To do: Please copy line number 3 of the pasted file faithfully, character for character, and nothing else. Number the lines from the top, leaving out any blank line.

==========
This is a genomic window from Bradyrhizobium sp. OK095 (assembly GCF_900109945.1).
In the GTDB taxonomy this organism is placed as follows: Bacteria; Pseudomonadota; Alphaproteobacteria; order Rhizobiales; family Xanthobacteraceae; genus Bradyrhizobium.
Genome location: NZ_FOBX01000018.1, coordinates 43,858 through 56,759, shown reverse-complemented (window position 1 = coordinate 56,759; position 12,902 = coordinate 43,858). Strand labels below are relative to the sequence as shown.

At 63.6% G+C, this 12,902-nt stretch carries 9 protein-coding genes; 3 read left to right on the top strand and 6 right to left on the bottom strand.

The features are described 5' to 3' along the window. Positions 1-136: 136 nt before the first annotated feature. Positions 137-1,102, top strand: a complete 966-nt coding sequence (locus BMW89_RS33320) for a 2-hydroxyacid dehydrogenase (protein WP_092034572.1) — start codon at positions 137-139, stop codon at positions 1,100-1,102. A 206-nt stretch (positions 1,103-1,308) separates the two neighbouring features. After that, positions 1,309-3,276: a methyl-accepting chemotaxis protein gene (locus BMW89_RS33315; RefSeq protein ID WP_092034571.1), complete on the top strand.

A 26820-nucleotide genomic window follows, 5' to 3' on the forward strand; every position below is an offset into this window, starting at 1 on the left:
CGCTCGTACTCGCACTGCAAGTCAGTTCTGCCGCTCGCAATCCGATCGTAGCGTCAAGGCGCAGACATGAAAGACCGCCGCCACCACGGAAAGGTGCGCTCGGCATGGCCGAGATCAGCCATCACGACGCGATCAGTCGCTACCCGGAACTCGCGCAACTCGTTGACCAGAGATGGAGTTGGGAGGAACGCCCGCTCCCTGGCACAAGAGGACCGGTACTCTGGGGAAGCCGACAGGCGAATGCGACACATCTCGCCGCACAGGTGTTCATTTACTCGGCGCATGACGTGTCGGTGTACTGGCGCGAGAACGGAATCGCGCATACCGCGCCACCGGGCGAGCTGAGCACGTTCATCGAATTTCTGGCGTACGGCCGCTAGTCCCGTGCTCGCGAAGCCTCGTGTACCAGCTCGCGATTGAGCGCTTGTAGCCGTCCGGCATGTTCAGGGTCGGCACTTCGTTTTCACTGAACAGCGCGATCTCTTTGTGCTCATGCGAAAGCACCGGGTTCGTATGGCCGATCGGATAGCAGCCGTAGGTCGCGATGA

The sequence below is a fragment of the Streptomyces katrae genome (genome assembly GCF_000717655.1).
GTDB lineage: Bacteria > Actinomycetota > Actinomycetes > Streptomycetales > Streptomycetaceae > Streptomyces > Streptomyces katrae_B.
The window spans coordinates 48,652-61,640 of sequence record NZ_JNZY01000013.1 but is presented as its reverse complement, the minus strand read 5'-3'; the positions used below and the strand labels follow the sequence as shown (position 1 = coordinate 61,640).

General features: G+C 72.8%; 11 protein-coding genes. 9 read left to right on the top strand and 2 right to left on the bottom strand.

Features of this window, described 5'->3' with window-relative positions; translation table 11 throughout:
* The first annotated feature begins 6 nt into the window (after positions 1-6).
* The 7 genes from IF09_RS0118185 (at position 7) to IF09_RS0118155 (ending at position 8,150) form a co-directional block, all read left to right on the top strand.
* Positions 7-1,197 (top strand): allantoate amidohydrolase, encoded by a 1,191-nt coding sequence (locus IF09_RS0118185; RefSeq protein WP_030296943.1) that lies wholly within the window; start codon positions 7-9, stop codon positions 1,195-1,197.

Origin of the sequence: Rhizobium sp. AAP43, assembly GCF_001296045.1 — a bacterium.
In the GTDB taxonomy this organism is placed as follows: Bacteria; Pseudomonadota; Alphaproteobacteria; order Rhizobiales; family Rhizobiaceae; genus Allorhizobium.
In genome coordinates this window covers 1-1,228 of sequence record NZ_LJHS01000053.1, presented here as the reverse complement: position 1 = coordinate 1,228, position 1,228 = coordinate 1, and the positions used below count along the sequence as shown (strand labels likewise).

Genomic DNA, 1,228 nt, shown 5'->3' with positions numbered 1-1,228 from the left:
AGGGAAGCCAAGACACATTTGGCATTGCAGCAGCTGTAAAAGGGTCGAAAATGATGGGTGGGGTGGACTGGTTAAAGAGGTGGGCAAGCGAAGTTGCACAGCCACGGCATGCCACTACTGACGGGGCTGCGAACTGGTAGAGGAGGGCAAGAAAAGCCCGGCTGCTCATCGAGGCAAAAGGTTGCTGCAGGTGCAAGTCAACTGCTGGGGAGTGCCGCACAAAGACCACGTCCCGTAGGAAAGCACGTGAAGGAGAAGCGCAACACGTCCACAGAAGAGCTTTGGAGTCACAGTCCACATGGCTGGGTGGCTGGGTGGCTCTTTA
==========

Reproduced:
Genome location: NZ_FOBX01000018.1, coordinates 43,858 through 56,759, shown reverse-complemented (window position 1 = coordinate 56,759; position 12,902 = coordinate 43,858). Strand labels below are relative to the sequence as shown.